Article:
According to the October 2010 issue of the journal Smithsonian, mineralogist Bob Hazen and his colleagues at the Carnegie Institution for Science in Washington, DC, are using “pressure bombs,” small metal cylinders that compress and heat minerals to temperatures and pressures equivalent to those at the Earth’s core, “to decipher nothing less than the origins of life” (Lucidon 2010: 49).
In his first “bomb,” Hazen encased a tiny amount of water, a chemical called pyruvate, and a powder that produces carbon dioxide, in 3 non-reactive gold capsules. He heated the capsules to 480 degrees and pressed down on them at 2,000 atmospheres. Smithsonian reported the results:
When he took the capsules out two hours later, the contents had turned into tens of thousands of different compounds. In later experiments, he combined nitrogen, ammonia and other molecules plausibly present on the early earth. In these experiments, Hazen and his colleagues created all sorts of organic molecules, including amino acids and sugars — the stuff of life (ibid. 50).
Further research by Hazen showed that “the basic molecules of life…are able to form in all sorts of places: near hydrothermal vents, volcanoes, even on meteorites” (ibid.). Because of this, Hazen doubts the reigning theory of origins, which maintains that the first life began, as Darwin wrote in 1871, “in some warm little pond” (ibid.). More specifically, scientists believe that the first chemicals that combined to form life were not in a little pond, but floating freely in the ocean, and that by pure chance, over a vast amount of time, they came together and eventually formed the first life.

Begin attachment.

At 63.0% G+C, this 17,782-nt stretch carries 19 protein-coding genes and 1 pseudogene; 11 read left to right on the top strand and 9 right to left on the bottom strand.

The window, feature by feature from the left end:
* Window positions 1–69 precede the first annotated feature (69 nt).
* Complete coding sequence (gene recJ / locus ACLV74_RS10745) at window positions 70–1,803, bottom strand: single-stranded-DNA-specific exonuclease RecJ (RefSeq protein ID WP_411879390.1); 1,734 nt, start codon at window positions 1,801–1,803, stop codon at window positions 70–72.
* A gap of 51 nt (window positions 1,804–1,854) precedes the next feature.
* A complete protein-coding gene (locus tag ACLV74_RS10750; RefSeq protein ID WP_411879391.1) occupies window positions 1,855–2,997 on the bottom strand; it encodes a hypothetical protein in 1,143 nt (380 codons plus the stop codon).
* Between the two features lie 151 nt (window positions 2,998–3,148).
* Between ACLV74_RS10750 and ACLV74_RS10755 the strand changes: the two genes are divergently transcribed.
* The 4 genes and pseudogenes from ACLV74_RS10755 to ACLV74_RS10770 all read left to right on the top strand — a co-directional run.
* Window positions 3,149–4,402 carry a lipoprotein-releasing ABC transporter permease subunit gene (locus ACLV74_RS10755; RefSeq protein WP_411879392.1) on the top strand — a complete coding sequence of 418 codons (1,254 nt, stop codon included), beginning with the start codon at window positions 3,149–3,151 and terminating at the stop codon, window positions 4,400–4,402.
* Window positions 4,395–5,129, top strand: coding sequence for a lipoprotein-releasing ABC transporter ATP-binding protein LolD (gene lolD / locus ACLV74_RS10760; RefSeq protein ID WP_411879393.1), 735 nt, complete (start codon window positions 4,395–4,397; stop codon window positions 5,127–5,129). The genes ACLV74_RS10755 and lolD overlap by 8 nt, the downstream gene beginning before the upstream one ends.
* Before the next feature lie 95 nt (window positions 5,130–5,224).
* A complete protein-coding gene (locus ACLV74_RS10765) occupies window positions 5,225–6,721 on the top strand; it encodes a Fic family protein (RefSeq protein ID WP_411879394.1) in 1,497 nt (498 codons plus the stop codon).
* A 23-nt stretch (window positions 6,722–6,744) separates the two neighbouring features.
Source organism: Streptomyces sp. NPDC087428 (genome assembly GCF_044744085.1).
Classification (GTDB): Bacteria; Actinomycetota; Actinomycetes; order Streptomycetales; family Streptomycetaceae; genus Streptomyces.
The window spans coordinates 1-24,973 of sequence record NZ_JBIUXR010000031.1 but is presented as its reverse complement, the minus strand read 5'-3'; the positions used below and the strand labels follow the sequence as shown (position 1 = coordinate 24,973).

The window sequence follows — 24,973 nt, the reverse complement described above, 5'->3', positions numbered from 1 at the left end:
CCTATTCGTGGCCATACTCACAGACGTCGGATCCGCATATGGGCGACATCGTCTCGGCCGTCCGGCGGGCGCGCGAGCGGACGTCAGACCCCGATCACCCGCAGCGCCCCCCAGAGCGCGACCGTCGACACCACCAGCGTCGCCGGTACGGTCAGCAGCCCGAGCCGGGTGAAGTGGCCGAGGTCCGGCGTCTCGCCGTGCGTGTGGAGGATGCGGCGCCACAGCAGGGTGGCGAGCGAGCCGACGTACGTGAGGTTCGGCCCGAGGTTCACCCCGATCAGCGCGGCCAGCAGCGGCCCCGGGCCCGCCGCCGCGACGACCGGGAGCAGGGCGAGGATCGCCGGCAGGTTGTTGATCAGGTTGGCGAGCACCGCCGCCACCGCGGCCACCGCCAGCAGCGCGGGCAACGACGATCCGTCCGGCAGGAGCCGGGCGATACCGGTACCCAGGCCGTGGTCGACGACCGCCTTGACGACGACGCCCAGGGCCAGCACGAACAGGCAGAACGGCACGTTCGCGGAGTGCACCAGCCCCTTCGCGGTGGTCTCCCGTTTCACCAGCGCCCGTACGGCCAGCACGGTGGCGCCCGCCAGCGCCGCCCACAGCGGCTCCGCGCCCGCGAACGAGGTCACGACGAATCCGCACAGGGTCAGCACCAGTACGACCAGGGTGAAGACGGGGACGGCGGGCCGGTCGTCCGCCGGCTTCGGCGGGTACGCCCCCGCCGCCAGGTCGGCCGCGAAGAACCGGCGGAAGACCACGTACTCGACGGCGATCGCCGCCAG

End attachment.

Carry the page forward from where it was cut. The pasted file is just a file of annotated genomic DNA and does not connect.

The Smithsonian article pointed out the difficulty with this scenario: “How did the right building blocks [of life] get incorporated? Amino acids come in multiple forms, but only some are used by living things to form proteins. How did they find each other?” (ibid.). Hazen voiced similar doubts:
We’ve got a prebiotic ocean and down in the ocean floor, you’ve got rocks. And basically there’s molecules here that are floating around in solution, but it’s a very dilute soup. So the chances of a molecule over here bumping into this one, and then actually a chemical reaction going on to form some kind of larger structure, [are] just infinitesimally small (ibid. 50-51).
Given the unlikelihood of such a scenario, combined with the results of his experiments with the pressure bombs, Hazen believes that the mineral deposits that are known to pile up around hydrothermal vents may have provided the setting for amino acids to meet, join, and eventually form the first life (ibid. 51).
Even if Hazen is right, there is still the problem of how this haphazard meeting of amino acids near a hydrothermal vent could eventually lead to the creation of life. As the Smithsonian article noted:
How long will it take to go from studying how molecules interact with minerals to understanding how life began? No one knows. For one thing, SCIENTISTS HAVE NEVER SETTLED ON A DEFINITION OF LIFE. Everyone has a general idea of what it is and that self-replication and passing information from generation to generation are key” (ibid. 52 [emphasis added]).
The main problem with Hazen’s origins scenario, as always, is the supposition that what he created with deliberate guidance in the laboratory had come into existence by itself in the distant past. This is the central dilemma plaguing scientists who are trying to re-create the first occurrence of life on Earth: creating something on purpose, and then concluding that that something could have come about by accident.
Lucidon, A. 2010. “Before There Was Life.” Smithsonian 41, no. 6.
Editorial Note: This regular feature, "Investigating Origins", is not intended to be a full-fledged defense of biblical creationism. It is a brief commentary on recent evolutionary speculations, typically found in secular publications. ABR's position is that all life began exactly as described in the early chapters of Genesis, by the power of God, ex nihilo, in six 24-hour days.